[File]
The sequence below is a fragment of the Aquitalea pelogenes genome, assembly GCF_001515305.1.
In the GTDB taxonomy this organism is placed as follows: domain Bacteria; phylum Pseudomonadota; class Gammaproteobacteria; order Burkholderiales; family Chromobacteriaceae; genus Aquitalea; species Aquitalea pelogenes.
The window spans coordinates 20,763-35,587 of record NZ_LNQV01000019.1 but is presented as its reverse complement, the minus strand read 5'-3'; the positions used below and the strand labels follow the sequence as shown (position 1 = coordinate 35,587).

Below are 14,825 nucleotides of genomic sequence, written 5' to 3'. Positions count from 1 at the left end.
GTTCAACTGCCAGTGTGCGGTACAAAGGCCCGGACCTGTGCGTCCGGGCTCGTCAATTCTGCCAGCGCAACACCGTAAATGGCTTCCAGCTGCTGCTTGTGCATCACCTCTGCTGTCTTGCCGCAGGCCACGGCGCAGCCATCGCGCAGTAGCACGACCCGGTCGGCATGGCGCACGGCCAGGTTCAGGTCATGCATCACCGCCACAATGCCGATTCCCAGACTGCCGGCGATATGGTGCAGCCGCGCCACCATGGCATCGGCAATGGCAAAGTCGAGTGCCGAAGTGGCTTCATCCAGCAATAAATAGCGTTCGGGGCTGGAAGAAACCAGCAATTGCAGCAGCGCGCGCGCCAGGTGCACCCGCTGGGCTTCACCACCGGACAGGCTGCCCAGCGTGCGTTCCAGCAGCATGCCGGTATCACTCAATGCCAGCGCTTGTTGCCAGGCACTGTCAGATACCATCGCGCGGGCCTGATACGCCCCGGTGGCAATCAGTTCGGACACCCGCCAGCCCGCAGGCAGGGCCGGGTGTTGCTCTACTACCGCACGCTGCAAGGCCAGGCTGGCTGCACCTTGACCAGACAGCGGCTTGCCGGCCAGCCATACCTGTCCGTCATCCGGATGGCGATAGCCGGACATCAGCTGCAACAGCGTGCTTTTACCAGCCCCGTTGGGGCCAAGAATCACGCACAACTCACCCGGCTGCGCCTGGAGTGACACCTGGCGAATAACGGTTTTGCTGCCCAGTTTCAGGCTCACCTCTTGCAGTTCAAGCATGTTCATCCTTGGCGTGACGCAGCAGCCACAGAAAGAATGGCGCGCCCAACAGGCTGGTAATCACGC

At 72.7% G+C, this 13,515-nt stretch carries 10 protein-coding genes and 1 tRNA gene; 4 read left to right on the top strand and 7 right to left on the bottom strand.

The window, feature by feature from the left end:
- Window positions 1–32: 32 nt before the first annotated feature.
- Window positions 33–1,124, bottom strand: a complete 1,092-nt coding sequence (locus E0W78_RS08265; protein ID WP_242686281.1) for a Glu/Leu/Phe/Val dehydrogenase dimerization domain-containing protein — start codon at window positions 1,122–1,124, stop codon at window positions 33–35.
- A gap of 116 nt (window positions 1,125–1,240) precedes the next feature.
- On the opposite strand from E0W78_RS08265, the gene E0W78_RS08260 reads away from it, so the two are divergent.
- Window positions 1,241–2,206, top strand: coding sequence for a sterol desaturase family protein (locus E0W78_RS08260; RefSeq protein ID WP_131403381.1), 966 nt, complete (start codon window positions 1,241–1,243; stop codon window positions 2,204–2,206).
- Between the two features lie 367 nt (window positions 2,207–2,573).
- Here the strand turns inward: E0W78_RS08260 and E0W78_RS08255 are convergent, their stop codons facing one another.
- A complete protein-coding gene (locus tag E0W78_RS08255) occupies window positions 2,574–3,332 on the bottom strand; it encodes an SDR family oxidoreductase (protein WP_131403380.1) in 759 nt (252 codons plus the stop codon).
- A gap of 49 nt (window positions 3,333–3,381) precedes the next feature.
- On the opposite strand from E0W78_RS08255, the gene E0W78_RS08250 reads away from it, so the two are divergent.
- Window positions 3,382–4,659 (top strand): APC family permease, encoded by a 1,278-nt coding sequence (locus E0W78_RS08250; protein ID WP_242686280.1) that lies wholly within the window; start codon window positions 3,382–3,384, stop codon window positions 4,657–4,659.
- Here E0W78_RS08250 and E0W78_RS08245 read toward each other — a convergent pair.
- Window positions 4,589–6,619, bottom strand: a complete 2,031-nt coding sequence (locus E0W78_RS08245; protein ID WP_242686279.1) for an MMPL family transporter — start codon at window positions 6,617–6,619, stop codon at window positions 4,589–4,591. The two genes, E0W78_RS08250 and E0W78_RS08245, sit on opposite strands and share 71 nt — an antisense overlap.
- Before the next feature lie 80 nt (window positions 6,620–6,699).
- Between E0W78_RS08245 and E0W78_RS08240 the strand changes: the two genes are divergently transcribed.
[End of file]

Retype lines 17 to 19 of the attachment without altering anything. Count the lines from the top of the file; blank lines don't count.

- On the opposite strand from E0W78_RS08255, the gene E0W78_RS08250 reads away from it, so the two are divergent.
- Window positions 3,382–4,659 (top strand): APC family permease, encoded by a 1,278-nt coding sequence (locus E0W78_RS08250; protein ID WP_242686280.1) that lies wholly within the window; start codon window positions 3,382–3,384, stop codon window positions 4,657–4,659.
- Here E0W78_RS08250 and E0W78_RS08245 read toward each other — a convergent pair.